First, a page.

Home improvement industry stimulated by remodeling

May 03, 1992|By Jube Shiver Jr. | Jube Shiver Jr.,Los Angeles Times

After spending six years sharing a bathroom with his wife and two children, salesman John Brummelcamp is adding a second bath and two bedrooms to his two-bedroom Southern California home.

His monthly mortgage will rise by $300 as a result of the $50,000 equity loan he took out to finance the 800-square-foot addition. But that's only a third of the increase had he bought a bigger house.

"The dollars and cents pointed us in this direction," he said. "It really doesn't make financial sense to move."

Many other homeowners are reaching the same conclusion, setting the stage for home improvement to displace construction as the king of the housing industry in the next few years. Home improvement spending since 1987 has been growing faster than spending on new home construction, the U.S. Department of Commerce says.

Annual revenue at the nation's largest remodeler, Omaha-based Pacesetter Corp., climbed 7 percent last year to more than $100 million, and in January the company posted record sales in the 41 cities where it operates, President Harley D. Schrager said.

House remodeling typically does well during a recession compared with house sales. But recently, remodeling also has benefited from the drop in interest rates. While low rates have also spurred house sales, years of rising house prices have made remodeling more economical for many homeowners.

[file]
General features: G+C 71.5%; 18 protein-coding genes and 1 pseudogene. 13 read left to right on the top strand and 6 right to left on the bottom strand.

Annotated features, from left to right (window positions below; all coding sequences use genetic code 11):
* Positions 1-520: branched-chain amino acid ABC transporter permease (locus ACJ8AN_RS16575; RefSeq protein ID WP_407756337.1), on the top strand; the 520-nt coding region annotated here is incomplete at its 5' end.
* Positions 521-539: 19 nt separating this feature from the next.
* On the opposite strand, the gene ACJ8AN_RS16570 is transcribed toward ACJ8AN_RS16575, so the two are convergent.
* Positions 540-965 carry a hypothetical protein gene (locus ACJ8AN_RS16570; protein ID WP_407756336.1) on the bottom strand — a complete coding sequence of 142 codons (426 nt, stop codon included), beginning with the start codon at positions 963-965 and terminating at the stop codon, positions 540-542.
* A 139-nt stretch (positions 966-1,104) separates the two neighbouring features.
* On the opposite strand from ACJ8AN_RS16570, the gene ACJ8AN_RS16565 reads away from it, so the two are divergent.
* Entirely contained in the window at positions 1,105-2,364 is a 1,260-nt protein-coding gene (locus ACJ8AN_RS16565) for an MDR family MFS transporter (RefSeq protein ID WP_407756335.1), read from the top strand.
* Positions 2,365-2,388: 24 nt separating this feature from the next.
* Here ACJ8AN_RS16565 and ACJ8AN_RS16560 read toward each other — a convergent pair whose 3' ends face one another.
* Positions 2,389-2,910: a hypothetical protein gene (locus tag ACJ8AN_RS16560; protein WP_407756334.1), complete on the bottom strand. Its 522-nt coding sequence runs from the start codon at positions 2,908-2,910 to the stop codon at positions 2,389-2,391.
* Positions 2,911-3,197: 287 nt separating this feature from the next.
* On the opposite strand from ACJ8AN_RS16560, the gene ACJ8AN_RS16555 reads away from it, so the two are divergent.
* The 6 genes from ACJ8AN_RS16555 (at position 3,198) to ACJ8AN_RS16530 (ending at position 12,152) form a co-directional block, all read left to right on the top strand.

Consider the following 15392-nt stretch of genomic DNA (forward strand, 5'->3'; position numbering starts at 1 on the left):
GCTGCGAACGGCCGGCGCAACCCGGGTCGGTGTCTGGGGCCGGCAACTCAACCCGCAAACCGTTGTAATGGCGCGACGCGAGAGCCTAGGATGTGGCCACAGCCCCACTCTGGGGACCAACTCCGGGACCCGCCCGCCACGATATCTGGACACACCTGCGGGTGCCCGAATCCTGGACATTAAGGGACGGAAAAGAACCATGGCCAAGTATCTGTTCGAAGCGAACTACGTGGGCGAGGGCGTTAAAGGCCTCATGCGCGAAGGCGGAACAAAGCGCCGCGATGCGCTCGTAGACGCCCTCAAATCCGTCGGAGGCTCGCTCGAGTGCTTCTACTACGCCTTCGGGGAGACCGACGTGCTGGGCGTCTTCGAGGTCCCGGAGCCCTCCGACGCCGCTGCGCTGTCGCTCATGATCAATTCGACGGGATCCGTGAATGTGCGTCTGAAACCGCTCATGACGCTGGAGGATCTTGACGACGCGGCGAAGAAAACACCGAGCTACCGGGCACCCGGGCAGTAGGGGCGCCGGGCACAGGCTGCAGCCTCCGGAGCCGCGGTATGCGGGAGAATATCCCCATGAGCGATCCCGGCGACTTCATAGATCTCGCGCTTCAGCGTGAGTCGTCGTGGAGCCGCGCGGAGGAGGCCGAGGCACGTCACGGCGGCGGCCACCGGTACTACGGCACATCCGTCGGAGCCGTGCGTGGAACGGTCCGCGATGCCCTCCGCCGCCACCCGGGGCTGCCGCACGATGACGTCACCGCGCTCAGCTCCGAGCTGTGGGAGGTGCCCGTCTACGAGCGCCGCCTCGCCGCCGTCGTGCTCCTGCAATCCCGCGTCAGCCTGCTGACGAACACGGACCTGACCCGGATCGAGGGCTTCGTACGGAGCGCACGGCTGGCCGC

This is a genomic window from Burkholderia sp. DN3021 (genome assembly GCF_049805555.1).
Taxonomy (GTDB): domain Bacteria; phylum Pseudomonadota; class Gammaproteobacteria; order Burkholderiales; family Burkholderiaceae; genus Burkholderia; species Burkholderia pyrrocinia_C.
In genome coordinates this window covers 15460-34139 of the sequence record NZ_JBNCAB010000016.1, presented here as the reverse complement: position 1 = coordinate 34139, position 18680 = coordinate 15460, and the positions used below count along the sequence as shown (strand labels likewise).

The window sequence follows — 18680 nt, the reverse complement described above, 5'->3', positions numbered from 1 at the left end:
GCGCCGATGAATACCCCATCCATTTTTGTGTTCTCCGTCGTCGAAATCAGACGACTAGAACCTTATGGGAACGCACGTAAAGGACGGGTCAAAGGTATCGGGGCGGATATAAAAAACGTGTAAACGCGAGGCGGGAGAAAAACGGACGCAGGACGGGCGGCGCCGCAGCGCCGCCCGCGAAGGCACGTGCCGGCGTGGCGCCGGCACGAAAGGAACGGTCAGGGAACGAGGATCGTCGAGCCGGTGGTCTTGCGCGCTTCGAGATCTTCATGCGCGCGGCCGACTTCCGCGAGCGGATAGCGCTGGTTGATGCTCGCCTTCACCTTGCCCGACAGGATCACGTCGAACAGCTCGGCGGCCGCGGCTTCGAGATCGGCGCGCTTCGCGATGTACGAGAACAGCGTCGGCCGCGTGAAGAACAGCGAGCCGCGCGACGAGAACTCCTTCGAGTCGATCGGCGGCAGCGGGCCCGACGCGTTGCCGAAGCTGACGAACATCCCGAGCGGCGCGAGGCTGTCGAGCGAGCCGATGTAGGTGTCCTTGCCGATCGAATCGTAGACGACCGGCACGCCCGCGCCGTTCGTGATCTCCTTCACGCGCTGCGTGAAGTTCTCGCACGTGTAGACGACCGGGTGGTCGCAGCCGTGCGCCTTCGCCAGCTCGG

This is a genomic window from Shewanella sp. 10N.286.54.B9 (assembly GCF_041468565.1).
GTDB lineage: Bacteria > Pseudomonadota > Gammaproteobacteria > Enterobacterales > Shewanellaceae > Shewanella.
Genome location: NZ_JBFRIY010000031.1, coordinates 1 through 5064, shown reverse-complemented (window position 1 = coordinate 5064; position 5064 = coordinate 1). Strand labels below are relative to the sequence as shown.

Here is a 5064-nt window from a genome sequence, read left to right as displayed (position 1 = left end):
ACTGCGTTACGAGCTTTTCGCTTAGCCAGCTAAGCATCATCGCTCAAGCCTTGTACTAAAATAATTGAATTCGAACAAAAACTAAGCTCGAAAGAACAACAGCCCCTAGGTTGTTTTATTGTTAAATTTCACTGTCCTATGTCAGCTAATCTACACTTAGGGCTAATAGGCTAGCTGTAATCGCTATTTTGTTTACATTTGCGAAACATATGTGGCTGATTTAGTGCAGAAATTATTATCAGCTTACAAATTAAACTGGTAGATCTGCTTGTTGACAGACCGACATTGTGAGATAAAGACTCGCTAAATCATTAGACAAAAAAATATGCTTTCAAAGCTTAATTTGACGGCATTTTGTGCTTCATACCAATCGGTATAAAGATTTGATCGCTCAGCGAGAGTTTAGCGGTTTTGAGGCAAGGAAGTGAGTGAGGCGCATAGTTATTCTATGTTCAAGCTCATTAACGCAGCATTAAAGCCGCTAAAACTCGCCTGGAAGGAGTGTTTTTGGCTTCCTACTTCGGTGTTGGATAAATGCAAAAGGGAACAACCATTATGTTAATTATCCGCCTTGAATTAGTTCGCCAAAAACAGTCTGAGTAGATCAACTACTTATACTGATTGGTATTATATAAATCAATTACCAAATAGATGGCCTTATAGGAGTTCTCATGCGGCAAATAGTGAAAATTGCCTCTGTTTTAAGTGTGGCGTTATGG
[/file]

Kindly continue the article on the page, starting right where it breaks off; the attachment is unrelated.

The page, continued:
Aside from current economic issues, some experts say changing demographics portend a long-term boom in home remodeling. After spurting 11.9 percent in the 1980s, the U.S. population age 16 and over is expected to grow just 8.9 percent this decade. That slowdown could produce a 21 percent reduction in demand for new housing units in the United States by 1995, economist Leonard Mills of the Federal National Mortgage Association predicted.

Meanwhile, the U.S. population and housing stock are growing older, and that could spark an explosion in remodeling. The average U.S. home already is more than 25 years old, and elderly homeowners are less likely to trade up to a new home.

"As the population gets a little older, people tend to get more settled," Mr. Mills said.

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